Liberals split over push to move boat people
By Yuko Narushima
The Sydney Morning Herald, May 20, 2010
A plan to house asylum seekers in church accommodation and boarding houses has won support from human rights workers, health professionals and a Liberal MP.
The federal government has asked churches to suggest convents, monasteries and other privately-owned properties to house children and families overflowing from Christmas Island.
Yesterday, the Liberal MP Petro Georgiou said the plan was ''eminently sensible and humane''. Earlier, the party's immigration spokesman, Scott Morrison, said all refugee claims should be processed offshore.
''It's imperative that children and families should not be housed in detention centres,'' Mr Georgiou said.
Though children have not been held behind razor wire since 2005, they are detained in lower grade facilities on Christmas Island, described by the Human Rights Commission in its last report as ''a concerning regression'' to that time.
Another boat, intercepted off Ashmore Islands late on Tuesday with 42 people on board, will add pressure on the splintering detention facilities at Christmas Island. It is the 60th such boat this year and evidence of the government's ''inept immigration and border protection policies'', Mr Morrison said.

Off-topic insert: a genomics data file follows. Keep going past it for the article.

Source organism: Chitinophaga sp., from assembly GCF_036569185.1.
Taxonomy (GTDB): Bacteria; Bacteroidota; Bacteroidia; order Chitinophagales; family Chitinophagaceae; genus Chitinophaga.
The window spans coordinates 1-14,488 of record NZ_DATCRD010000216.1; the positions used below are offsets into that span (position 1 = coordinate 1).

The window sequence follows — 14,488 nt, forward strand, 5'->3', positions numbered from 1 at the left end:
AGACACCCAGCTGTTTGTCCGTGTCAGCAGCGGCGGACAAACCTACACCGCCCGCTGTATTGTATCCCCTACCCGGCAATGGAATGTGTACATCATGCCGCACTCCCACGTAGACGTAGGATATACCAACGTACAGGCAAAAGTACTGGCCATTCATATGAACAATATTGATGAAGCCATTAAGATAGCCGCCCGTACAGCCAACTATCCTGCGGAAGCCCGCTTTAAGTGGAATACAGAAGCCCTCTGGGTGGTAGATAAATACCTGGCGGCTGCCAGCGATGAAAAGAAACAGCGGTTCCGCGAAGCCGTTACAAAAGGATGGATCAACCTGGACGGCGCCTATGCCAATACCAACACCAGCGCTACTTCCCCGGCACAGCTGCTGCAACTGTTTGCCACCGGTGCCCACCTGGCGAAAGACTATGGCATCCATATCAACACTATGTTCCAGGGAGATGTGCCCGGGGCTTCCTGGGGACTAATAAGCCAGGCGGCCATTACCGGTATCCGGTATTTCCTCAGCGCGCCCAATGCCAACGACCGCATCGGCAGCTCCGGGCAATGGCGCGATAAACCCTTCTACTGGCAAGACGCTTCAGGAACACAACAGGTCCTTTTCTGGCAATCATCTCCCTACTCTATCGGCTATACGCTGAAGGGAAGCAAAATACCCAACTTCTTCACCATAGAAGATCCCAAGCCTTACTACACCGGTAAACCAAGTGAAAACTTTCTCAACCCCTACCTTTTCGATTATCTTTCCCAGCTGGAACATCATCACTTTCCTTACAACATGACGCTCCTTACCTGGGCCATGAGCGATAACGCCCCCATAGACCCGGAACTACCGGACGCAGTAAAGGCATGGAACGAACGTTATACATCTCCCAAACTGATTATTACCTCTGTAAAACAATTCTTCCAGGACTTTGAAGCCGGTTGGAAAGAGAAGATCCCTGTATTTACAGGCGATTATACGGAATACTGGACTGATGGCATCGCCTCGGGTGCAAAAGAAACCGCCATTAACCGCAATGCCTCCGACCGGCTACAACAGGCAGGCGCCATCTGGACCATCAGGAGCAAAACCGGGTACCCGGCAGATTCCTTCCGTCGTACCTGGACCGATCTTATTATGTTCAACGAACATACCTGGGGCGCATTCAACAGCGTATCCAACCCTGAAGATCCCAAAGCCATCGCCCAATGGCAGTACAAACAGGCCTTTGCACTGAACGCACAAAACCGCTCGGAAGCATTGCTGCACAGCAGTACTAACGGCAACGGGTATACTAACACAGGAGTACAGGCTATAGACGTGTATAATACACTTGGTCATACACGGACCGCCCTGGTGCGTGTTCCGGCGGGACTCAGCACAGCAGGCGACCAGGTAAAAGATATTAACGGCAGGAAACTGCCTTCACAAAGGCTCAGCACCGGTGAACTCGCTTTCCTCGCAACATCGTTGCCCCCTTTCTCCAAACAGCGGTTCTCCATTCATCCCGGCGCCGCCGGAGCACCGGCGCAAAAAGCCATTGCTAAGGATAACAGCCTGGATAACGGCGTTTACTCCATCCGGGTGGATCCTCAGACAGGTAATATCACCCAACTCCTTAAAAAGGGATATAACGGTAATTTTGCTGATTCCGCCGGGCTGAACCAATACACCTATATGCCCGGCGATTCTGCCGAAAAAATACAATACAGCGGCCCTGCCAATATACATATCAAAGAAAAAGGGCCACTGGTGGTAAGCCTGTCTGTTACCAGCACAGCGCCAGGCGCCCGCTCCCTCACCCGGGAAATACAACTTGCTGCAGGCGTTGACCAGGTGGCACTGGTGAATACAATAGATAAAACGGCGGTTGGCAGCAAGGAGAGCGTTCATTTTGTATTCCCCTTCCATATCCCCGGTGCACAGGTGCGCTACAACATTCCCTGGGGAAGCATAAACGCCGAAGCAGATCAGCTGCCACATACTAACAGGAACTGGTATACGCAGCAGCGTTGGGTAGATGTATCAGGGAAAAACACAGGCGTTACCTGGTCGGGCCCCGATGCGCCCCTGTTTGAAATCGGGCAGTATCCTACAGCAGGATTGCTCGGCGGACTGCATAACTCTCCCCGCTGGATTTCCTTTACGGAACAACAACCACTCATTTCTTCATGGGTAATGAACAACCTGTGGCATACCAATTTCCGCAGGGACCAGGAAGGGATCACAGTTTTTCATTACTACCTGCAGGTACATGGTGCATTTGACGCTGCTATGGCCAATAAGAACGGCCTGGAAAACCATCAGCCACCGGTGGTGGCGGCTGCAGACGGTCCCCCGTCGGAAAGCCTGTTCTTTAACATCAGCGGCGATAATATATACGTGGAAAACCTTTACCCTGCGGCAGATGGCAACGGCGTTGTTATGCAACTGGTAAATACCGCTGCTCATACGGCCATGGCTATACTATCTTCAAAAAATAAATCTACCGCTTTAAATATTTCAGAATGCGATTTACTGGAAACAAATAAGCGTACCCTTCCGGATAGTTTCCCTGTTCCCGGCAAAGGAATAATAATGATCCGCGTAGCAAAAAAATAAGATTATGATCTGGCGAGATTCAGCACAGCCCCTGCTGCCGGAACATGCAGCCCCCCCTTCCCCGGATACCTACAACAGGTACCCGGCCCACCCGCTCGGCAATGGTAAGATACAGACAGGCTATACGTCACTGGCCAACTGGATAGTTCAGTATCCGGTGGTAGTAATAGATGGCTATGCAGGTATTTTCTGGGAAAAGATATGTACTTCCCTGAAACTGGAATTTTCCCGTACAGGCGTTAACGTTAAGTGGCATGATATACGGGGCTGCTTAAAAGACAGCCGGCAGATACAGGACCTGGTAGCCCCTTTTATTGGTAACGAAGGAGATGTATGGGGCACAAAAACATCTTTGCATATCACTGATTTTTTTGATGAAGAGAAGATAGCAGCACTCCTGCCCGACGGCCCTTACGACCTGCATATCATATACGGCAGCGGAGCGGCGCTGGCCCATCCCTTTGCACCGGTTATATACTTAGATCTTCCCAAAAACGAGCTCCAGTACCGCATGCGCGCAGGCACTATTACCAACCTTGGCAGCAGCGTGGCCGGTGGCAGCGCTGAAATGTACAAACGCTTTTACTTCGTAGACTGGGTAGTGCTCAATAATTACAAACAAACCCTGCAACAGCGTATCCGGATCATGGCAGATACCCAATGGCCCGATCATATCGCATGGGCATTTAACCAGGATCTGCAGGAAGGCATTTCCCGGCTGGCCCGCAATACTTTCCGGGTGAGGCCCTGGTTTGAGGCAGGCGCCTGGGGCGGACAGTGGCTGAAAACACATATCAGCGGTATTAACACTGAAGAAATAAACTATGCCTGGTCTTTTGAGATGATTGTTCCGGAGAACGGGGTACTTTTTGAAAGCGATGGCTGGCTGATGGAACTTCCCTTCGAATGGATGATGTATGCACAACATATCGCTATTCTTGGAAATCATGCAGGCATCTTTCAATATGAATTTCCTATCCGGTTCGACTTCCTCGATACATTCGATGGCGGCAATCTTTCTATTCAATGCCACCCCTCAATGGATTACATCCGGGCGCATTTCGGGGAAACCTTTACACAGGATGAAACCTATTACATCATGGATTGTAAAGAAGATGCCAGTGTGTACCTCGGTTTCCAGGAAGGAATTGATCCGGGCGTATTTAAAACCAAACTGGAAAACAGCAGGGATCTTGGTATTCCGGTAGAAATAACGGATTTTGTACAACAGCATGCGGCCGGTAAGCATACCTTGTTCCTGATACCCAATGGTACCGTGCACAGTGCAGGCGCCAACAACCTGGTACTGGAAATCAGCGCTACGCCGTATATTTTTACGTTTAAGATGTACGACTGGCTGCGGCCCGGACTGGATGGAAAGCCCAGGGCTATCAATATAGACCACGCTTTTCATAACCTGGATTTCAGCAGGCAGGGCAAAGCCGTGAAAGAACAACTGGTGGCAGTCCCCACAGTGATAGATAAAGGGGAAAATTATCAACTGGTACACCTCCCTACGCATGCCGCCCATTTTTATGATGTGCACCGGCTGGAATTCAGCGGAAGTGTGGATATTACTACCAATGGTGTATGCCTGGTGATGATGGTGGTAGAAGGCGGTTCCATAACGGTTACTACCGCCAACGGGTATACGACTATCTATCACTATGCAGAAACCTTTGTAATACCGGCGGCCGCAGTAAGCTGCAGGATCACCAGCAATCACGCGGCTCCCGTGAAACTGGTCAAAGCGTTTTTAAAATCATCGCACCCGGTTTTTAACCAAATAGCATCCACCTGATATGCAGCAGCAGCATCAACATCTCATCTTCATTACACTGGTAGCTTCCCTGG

Associate Professor Jon Jureidini, a child psychologist at the University of Adelaide, said moving children and families closer to community services was a positive step. ''The less locked up you are, the better it is. It's not too sophisticated,'' he said. ''People would appreciate living in more normal circumstances.''
Properties under discussion include a former agricultural college and a residential student hostel in Western Australia, owned by church groups.
The Greens, who want to end the processing on Christmas Island, were concerned churches would carry an unfair burden to do the work of the government.
''It is not appropriate for the government to shirk its responsibilities. They need to step up and make the policy changes required,' Senator Hanson Young said.
However, a spokesman for the Immigration Minister, Chris Evans, denied the search for more space signalled a change in policy. It was a more ''stable and appropriate'' alternative to hotels.
Any contract would determine whether immigration guards would patrol church-owned properties, he said.
According to a human rights lawyer, Marion Le, transfers into church and community care had happened before. When she organised for 160 people to be moved off Nauru, community groups rallied to welcome refugees who were told they would never step foot on Australian soil, she said.
The director of the Edmund Rice Centre, Phil Glendenning, wanted Australian policies to match comparable countries such as Canada and Britain.